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Thursday 04.17.08

« Self Projections | Main | Speaking on Eutrophication »

BYOTV Presents Media Archeology

On Saturday April 19th @ 7pm, The Video Gentlemen present "Media Archeology," the second in-studio live broadcast as they continue to program their BYOTV installation at NAAU. Featuring research and analysis, questions and answers from Stephen Slappe and a really intriguing presentation by art historian Kate Mondloch (come to the gallery and phone in your ?'s):

Static Age: The Early Years of Television Culture A presentation by Stephen Slappe
This program of archival 16mm films examines the early years of television as a technological and cultural phenomenon. The program includes behind-the-scenes glimpses at television studios as well as references to television in popular culture from the 1930's to the 1960's.

Look at This: The Problem of Participation in 1970s Video Installation A presentation by Kate Mondloch
Look at This scrutinizes how media objects and their customary viewing regimes actively define the relationship between bodies and screens in media installation art. The talk complicates the notion of an inherently progressive, liberatory "spectator participation" that is celebrated in most accounts of media installation by detailing the ways in which screens are also capable of generating oppressive viewing conditions that strictly delimit the viewer's interaction with the work.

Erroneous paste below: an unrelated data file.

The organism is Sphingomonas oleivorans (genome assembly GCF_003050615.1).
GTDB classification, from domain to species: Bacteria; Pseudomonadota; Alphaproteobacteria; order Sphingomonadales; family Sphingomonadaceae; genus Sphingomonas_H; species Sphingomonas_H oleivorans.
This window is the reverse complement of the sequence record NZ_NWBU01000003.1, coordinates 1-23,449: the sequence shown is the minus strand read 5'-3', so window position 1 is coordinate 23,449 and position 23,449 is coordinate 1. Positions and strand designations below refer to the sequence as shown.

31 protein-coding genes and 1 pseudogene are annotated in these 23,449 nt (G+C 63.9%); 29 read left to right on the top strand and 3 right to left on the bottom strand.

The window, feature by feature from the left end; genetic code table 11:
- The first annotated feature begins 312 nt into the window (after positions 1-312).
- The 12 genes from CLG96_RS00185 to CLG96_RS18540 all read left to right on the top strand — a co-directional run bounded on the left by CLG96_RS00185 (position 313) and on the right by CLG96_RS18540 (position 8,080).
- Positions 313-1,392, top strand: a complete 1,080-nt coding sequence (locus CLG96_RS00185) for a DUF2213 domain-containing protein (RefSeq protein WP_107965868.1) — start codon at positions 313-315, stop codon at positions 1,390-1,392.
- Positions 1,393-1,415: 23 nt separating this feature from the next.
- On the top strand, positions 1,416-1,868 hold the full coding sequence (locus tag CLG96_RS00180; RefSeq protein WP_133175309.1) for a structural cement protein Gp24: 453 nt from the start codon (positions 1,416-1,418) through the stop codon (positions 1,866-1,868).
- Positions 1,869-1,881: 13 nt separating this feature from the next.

Mondloch states: "As in everyday life, screens and their illuminated moving images can offer a sort of siren song-calling spectators to largely involuntary behavior, begging them to look and pay attention, and to discipline themselves and their bodies in the process. The talk analyzes a series of influential closed-circuit video installations that intentionally explore the "architectures" of media spectatorship, including Frank Gillette and Ira Schneider's pioneering Wipe Cycle (1969), Bruce Nauman's video corridor works (1969-72), and Dan Graham's Present Continuous Past(s) (1974). I analyze how these early video works employ two apparently contradictory processes. Artists underscore the coercive nature of screen-based viewing by varying the arrangement of cameras and monitors-combining live and pre-recorded feedback, inverting viewers' images, divorcing cameras from their monitors, introducing time delays, and so on. Simultaneously, however, the technological apparatuses themselves arguably impose precise kinesthetic and psychic effects upon their audiences. This discrepancy between active and passive viewership presents an unresolved paradox for the artform's criticism."

Posted by Jeff Jahn on April 17, 2008 at 14:04 | Comments (0)


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